Surveys are a pretty time-consuming and tedious process. However, it's still one of the most efficient instruments for analyzing employees' thoughts, concerns, and satisfaction levels.If you're thinking about conducting a survey, keep in mind that digital surveys are far faster to produce and distribute than paper ones, and respondents can answer virtually instantly. Not to mention that having the answers in digital form makes it simpler to consolidate the data and provide summaries.

It would be wise to offer the employees to answer these questions at less busy periods. When the project is done, or at a low season if it's relevant for your sphere. This way, the respondents will have more time and enthusiasm to describe their experience in greater detail. The frequency of such questionnaires is up to you, yet make sure that you don't provide the same questions too often since it may breed annoyance and unwillingness to participate.

Ask both closed-ended and multiple-choice questions. This enables you to gather information about employee engagement without tiring respondents out. Here's the list of questions you can use:

  1. On a scale from 1 to 10, how satisfied are you with your current job?

  2. Would you recommend this company as a great place to work to a friend?

  3. How comfortable is your workspace?

  4. Are the tools and technologies provided adequate for you to do your job effectively?

  5. Do you feel that your manager respects and values you?

  6. Do you feel comfortable giving feedback to your manager?

  7. Are you satisfied with the opportunities for professional growth in this company?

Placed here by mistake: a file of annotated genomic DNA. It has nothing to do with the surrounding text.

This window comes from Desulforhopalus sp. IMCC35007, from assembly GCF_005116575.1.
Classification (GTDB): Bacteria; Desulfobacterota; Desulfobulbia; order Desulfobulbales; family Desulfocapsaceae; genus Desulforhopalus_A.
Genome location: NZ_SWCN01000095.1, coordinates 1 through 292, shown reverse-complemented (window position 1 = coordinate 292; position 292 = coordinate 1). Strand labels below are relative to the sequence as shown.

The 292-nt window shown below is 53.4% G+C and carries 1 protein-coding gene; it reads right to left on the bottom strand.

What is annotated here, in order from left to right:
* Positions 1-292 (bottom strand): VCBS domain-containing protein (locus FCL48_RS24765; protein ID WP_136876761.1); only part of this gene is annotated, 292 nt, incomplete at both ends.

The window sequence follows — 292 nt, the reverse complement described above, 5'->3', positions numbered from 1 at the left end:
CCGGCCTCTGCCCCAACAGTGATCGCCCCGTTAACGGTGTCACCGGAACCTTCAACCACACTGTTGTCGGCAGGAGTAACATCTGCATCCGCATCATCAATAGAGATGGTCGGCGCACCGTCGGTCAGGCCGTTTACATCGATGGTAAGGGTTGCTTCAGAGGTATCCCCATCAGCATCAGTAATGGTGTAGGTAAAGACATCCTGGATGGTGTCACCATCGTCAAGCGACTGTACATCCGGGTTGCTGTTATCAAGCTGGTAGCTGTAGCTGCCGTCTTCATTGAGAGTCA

8. Would you like more flexibility in your compensation, such as remote work allowances or other perks?

Another essential thing to do is inform your office and frontline staff of the survey's results and what actions you will take further. Your team should be sure that managers take the answers and comments into account. 

Performance Reviews and Regular Meetings with HR Specialists

Your survey will be more detailed and useful if you do one-on-one interviews with workers. Check in with staff members regularly to make these meetings less terrifying. These discussions will help you detect some particular problems rather than gather general information and statistics. 

Use open-ended questions to encourage conversation and ask about ongoing initiatives' status, development, and difficulties. Try to think of a solution or an approach to find one. Ask employees to share their ideas, vision, and feedback on the processes they are enrolled in.An HR in front of a laptop conducting an interview with an employee

Image credit: Freepik

Exit Interviews

Exit interviews can help you spot areas that need to be improved to retain the finest people and offer priceless insight into the reasons why employees choose to quit your company.

Examples of good questions to ask on an exit interview include:

  1. What prompted you to start looking for a new job or consider leaving?

  2. Was there anything specific that could have been done to prevent you from leaving?

  3. What did you enjoy most about your time at the company?

  4. What aspects of the job or company culture could be improved?

  5. Did you feel that your contributions were recognized and valued?

  6. How would you rate the support and feedback you received from your manager?

  7. How was the relationship between your team members and colleagues?

  8. Do you have any suggestions for improving the onboarding process for new employees?

Consider developing an exit survey as well so you can ask more in-depth questions. Some people feel more comfortable answering questions in writing rather than in an eye-on-eye conversation.

This enables you to better understand the driving forces behind each employee's choice to quit and take action to stop similar circumstances from occurring in the future. 

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What KPIs to Take into Account